maximum
magnitudes
at the full extension position. As flexion starts, the ligament forces start to
decrease and are faded to zero before the full
flexion of 90 is reached. It is found that the effect
of inertia on the collateral ligaments is not apparent. Furthermore,
the ligament
forces abate as the
curvature of the femur surface decreases. Introduction of the patella in this study does not make
any difference
in the behavior of the MCL, but
stretches the LCL ligaments.
This is shown in Figure 4.

It may not be appropriate


to compare
the
results of the ligament
forces from the analytical
models with those of experiments
quantitatively,
since different boundary conditions
were used in
those experiments
and the analytical studies. Furthermore,
different opinions exist with regard to
the functions of ligaments20-24. Finally, most of the
experimental
studies are quasi-static
in nature.
Therefore,
the discussion here on the ligament
forces is confined to qualitative
comparison.
For
the collateral ligaments, the results from this study
using both the quasi-static and dynamic models
qualitatively
agree with those found in the exyerimental studies. The experimental
results21.2 ,24.L5
indicated
that from full extension,
the collateral
ligament
forces have the maximum
values, and
decrease as the knee flexes.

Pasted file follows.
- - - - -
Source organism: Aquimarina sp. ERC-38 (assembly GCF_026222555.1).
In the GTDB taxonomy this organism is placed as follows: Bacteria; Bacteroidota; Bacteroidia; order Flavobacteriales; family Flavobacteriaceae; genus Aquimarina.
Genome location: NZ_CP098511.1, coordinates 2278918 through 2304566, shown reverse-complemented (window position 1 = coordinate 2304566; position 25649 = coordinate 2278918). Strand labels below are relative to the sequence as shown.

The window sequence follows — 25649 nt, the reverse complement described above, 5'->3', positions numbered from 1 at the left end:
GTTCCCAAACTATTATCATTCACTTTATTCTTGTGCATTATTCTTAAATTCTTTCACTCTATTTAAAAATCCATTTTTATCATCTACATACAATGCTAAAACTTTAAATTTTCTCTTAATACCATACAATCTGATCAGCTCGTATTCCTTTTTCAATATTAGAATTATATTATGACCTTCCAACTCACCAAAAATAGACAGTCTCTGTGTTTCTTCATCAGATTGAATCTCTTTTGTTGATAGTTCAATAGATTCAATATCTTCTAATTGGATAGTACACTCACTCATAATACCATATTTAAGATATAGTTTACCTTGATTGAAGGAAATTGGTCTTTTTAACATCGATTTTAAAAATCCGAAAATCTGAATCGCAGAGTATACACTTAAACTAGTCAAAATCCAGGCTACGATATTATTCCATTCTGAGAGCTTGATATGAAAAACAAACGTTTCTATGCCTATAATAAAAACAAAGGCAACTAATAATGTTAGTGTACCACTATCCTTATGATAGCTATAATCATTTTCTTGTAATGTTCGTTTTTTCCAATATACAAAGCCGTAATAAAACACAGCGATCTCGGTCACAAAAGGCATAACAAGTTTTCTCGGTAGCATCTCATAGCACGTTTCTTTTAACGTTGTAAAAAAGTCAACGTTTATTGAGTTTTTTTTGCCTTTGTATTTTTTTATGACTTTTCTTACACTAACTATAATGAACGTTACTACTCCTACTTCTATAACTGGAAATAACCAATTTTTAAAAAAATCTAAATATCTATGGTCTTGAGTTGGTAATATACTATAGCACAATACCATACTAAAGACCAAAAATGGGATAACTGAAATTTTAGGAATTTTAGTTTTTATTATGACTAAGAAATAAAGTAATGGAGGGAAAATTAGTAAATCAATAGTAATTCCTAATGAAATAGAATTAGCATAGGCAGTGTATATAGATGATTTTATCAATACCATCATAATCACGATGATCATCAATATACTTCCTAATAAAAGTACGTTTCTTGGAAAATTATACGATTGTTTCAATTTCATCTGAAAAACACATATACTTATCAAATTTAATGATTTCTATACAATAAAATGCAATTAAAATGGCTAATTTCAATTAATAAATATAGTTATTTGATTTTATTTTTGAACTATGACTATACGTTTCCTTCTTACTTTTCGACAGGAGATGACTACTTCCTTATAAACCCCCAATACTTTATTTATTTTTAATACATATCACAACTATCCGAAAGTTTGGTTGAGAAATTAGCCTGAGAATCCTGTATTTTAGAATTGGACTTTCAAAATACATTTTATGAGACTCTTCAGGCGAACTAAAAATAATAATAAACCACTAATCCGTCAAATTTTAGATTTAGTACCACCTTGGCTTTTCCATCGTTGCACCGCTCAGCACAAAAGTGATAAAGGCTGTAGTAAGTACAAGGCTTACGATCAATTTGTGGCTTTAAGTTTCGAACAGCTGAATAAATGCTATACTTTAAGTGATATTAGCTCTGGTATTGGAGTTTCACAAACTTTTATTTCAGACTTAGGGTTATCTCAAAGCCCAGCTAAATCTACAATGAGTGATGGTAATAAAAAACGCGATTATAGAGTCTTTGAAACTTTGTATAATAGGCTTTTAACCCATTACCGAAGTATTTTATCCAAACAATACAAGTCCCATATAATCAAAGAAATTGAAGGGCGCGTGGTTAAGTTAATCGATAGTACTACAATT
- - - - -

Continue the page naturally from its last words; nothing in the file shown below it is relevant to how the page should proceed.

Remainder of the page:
While the ligament
force of the anterior PCL
increases and then decreases with respect to the
flexion
angle, the force in the posterior
PCL
decreases very rapidly, as shown in Figure 5. Furthermore,
while the force in the anterior fiber of
the PCL from the dynamic model is larger than
300
I

250

\
h \

MCL with Pateliar ligament

I\

200

MCL without PaWar

LCL wkh Paldlar

liint

LCL withoul Patek

=-

ligament

=.-.-.(

=
tiit

=+
1

T+
0

+++&
0

Figure4
collateral

10

h~fluence
ligaments

20

30

40
50
Ftexion Degree

of the patellar

ligament

M)

over

70

80

the forces

90

in the

Figure
antrrior

study on the behaviors

of a knee joint:

The behaviours
of the PCI. ligament
and posterior
bundles

%hi-Kui

force

Ling et al.

iu terms

of in

that from the quasi-static model during the early


part of flexion, the trend reverses after flexion
angle passes 42.